James Adonis writing the article claims that the receptionist is often the first point of contact, the initial impression experienced by clients and business associates. It's a crucial role.
He notes that many companies have ceased calling their receptionists 'receptionists'. They've instead adopted fancy titles such as 'Brand Ambassador', 'Director of First Impressions' and other identifiers closer to the cringe-worthy end of the naming spectrum. I'm more accustomed to the term Executive Assistant or something similar.
James Adonis goes further and sites best-selling author Seth Godin who has written in the past that an average receptionist is "basically a low-tech security guard in nice clothes", making sure visitors don't steal things or barge in unannounced.
On the other hand Godin claims that a top quality receptionist has a job expanded to include building relationships with guests, promoting the organisation's accomplishments, and making people feel special by offering snacks such as freshly baked cookies (biscuits).
The question James Adonis asks is what to pay the receptionist. He checked out Fairfax Media's MyCareer website, receptionists earn an average of $45,000 a year, which is roughly 40 per cent less than the average full-time worker's income.
But its known today that a good one is worth much more and can earn into the six figure sum as their roles are more often than not being able to second guess the boss. The working relationship becomes a professional expression of non-sexual intimacy and herein lies the ultimate confusion association with such a role. Just watch the movies or today's social media!
My wife of 36 years was a receptionist in a solicitor's office from the time she left TAFE (in her day the Secretarial Business School) and one of her many duties was keeping an eye on the supply of the various stationary requirements. Running out was not an option. It was a job that required a level of competence, know how, influence, meaning and trust within the office with both the clients and her working colleagues.
Delma says today that those years working as a receptionist in a small country town provided her an insight into running a family (in our case 4 children) and ensuring that all the supplies for the shopping cart as well as clothing, shoes, bathroom and all kept within a budget came in very handy.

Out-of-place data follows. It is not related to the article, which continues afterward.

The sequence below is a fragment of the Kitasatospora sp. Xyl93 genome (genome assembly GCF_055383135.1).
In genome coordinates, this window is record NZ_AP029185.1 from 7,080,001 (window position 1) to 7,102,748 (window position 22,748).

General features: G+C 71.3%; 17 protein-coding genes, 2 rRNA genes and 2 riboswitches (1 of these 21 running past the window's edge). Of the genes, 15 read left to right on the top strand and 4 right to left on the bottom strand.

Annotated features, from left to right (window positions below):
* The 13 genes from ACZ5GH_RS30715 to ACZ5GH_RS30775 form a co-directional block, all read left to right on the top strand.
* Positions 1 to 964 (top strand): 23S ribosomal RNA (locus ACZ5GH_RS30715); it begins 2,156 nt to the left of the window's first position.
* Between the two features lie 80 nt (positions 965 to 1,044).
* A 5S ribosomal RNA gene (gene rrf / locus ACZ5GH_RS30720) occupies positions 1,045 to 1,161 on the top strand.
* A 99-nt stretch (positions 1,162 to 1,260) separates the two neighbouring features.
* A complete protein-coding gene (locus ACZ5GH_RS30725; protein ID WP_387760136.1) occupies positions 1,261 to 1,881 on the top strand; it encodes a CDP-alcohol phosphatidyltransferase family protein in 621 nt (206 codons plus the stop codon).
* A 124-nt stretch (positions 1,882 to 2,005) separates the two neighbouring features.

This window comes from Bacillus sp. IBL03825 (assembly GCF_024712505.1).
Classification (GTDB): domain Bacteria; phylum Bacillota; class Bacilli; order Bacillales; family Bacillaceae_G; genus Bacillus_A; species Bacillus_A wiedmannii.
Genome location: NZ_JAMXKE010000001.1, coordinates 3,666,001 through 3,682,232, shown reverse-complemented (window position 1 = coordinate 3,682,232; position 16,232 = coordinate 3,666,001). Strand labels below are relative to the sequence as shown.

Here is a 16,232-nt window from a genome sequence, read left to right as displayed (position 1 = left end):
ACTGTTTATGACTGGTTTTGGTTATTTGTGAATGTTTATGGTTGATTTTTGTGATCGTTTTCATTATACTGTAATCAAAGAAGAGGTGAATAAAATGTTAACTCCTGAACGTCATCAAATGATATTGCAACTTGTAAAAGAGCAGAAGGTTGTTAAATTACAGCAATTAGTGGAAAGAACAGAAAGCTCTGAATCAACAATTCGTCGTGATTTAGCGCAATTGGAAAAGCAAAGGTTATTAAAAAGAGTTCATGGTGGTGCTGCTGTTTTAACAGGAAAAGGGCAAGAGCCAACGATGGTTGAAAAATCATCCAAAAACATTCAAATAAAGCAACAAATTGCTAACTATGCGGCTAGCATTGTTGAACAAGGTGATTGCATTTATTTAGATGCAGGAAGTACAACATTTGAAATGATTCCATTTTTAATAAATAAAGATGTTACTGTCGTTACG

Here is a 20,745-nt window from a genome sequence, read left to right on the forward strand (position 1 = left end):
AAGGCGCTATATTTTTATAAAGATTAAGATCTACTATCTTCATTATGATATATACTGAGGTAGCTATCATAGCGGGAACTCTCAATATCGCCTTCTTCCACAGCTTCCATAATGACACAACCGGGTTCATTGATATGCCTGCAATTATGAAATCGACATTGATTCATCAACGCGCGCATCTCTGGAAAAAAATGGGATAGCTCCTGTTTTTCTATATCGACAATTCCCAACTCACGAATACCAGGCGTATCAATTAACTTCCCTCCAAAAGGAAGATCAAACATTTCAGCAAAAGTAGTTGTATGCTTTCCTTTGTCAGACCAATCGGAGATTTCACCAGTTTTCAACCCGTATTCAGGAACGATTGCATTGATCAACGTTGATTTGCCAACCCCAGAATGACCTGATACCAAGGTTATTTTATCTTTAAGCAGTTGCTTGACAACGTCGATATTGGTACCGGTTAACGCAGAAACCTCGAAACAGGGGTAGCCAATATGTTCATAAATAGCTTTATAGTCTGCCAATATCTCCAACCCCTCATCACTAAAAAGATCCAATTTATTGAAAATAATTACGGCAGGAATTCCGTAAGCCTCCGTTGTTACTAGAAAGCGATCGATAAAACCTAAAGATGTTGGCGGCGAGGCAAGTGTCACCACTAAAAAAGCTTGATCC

In my years founding the Sports and Leisure Ministry (Chaplains in Professional Sport) 1982-2000 (18 years) and travelling across the nation on appointment negotiating the benefits of a Sport Chaplain, often the first task was to get past the receptionist whose skills in deflecting are second to none.
Church and Mission Receptionist
There is no receptionist more highly skilled though - than those engaged in the Church or Mission situation:
Consider the skills they need quite apart from the office supply task:
â€¢ Keeping mum the many astonishing / unbelievable things one hears
â€¢ Determining what might be fact or half truth or false
â€¢ Keeping the Pastor protected from the predatory (opposite sex)
â€¢ Knowing when to back off in recommendations
â€¢ Having gained nous when to advise something's not right
â€¢ Handling the pushy or over eager volunteers
â€¢ An ability to adjust the diary and daily appointments
â€¢ Knowing when to shut the door at home from work
There is no greater place to tell lies and half truths than in the church or mission office as others assume that what is being said is white and shinning. But that is far from the reality of the situation having spent 36 years in such circumstances.
If I have learnt anything in Christian ministry is that most of what I hear have agenda's attached. This is a skill developed usually after some painful mistakes and a good receptionist likewise learns this kind of intuition.
As in commerce and industry, when you get a good receptionist, hold on to them, pay them well, show respect but at the same time, it is imperative they recognise that their desk is not the decision making desk and herein lies another article for another time.
Dr Mark Tronson is a Baptist minister (retired) who served as the Australian cricket team chaplain for 17 years (2000 ret) and established Life After Cricket in 2001. He was recognised by the Olympic Ministry Medal in 2009 presented by Carl Lewis Olympian of the Century. He has written 24 books, and enjoys writing. He is married to Delma, with four adult children and grand-children.
Mark Tronson's archive of articles can be viewed at www.pressserviceinternational.org/mark-tronson.html